CHECHEN MUFTI MAKES BID FOR CHECHEN LEADERSHIP
Akhmed- hadji Kadyrov told journalists in the eastern Chechen village of Tsentoroi on 17 April that "I can and must lead the Chechen people out of this situation," Interfax reported. Kadyrov said that it is up to President-elect Putin to name an interim Chechen leader, but added that the person selected should be "someone from Chechnya, not one of those who watched what was going on there from the outside." Kadyrov suggested that a referendum should be held in two years to determine Chechnya's future status, warning that if the Chechen people are deprived of the possibility to decide on that status themselves, a new "imam" will emerge in 30, 40, or 50 years and call upon the Chechen people to build an independent state. LF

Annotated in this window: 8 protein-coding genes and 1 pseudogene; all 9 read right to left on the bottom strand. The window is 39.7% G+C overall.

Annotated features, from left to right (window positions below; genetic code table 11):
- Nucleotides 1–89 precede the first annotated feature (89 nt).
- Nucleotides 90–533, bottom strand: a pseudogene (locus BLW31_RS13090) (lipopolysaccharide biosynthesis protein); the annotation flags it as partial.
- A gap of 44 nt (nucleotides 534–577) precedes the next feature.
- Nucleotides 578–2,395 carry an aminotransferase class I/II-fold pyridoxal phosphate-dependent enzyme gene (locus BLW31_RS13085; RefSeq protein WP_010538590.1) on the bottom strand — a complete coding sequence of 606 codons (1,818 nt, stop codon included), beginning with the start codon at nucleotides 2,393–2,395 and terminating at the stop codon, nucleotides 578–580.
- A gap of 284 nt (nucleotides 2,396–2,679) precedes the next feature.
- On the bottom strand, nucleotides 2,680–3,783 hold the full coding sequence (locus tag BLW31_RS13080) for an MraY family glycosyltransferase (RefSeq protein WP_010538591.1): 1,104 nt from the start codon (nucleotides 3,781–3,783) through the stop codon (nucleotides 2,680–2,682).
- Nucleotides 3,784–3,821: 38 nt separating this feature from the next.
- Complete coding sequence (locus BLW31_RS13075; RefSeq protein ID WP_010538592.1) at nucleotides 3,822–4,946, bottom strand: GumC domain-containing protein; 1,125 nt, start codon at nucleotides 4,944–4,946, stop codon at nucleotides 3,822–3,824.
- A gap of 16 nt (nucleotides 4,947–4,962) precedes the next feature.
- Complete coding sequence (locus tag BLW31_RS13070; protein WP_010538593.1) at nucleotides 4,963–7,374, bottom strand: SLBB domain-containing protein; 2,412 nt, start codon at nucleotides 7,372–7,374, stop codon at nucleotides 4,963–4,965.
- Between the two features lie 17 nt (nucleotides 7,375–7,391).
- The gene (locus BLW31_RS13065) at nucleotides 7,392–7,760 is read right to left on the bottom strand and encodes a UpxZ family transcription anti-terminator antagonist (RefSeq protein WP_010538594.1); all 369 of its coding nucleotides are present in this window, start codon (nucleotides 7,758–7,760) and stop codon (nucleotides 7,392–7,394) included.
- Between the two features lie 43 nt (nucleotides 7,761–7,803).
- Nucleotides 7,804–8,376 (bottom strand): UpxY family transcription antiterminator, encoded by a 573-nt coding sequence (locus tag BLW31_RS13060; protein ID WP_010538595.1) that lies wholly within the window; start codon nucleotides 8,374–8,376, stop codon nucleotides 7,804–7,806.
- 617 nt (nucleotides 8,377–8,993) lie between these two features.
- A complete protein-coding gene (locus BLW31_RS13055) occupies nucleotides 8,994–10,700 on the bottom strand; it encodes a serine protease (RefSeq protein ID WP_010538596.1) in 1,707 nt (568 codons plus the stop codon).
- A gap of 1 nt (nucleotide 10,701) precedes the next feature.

FSB OFFICER SHOT DEAD IN CHECHNYA
An officer of the Federal Security Service (FSB) was shot dead on 16 April in the Chechen town of Argun, east of Grozny, Interfax reported the following day. The officer had been detailed to check out an apartment in the town, the occupants of which opened fire on his approach. A police officer was also killed and three injured in the shooting. LF
KHASBULATOV NAMED CHAIRMAN OF NORTH CAUCASUS COUNCIL
Former State Duma speaker Ruslan Khasbulatov has been named chairman of the newly-created Public Council for the North Caucasus, "Nezavisimaya gazeta" reported on 18 April. The council's objectives are to contribute to a peaceful solution of the fighting in Chechnya and to restore "normal living conditions" throughout the North Caucasus. A group of prominent pro-Moscow Chechen political figures had appealed to President-elect Putin to establish such a council and appoint Khasbulatov to chair it (see "RFE/RL Newsline," 14 April 2000). LF
MOSCOW SETS UP CHECHNYA COMMISSION...